Northwestern’s ‘Danceworks’ presents 3 world premieres by 3 of Chicago’s strongest female choreographers

EVANSTON, Ill. — Northwestern University’s dance department has presented Danceworks, its annual showcase of contemporary choreography, since the 1980s. A few years ago when Joel Valentín-Martinez took over artistic directorship of the concert, he designed the Danceworks programming as a vehicle to create more choreographic opportunities for faculty whose primary interest was dancemaking, and to create more opportunities for Northwestern students to work with local, national, and international choreographers who are impacting the field of dance in meaningful ways. Through this initiative, Danceworks programs have complemented the choreography of its talented faculty with a number of venerated dance artists, including Tony Award-winning choreographer Garth Fagan and Ballet Hispanico artistic director Eduardo Villaro.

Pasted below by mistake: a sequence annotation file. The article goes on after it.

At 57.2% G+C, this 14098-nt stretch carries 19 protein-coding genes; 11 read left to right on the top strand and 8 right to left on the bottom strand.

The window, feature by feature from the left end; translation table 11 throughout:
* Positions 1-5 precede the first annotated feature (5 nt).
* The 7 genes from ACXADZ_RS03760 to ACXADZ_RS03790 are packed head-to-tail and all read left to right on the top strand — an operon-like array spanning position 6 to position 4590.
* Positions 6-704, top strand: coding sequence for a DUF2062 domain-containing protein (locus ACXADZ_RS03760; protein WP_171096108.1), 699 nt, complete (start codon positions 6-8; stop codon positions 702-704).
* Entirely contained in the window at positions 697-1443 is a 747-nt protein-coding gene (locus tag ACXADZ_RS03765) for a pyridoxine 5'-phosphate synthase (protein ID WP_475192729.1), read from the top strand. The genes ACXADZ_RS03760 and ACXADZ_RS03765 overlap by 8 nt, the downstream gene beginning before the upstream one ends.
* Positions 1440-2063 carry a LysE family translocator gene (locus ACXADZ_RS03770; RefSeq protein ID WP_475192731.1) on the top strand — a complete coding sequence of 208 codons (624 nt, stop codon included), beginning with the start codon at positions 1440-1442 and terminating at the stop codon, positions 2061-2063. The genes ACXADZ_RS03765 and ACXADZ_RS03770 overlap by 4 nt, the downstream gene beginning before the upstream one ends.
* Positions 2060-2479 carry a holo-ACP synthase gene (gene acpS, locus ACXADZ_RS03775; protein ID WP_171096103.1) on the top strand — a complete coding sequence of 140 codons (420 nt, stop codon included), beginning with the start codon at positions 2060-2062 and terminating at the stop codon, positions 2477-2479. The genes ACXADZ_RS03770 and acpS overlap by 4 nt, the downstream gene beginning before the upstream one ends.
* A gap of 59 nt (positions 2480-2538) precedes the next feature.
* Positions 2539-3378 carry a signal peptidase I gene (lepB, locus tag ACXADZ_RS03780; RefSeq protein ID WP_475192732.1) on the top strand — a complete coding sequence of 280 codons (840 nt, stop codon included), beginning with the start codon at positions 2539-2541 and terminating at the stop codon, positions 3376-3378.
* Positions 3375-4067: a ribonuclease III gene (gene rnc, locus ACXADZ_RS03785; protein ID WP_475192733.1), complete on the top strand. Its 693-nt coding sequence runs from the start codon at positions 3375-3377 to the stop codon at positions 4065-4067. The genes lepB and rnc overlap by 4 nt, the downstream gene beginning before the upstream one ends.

This year, Valentín-Martinez took a different approach by curating a bill comprised wholly of independent, Chicago-based, women choreographers. Danceworks 2018 @ Hi-Speed features innovative new works from one of Dance Magazine’s “25 to Watch” Nejla Yatkin, Carrie Hanson, founding artistic director of the critically-acclaimed dance company The Seldoms, and Vershawn Sanders-Ward, founder and executive artistic director of Red Clay Dance Company.

When asked about his decision to commission these artists specifically, Valentín-Martinez said he felt that Yatkin, Hanson, and Sanders-Ward represented some of the strongest women choreographers working in Chicago today. A choice apropos of the theme identified by Valentín-Martinez for this year’s show: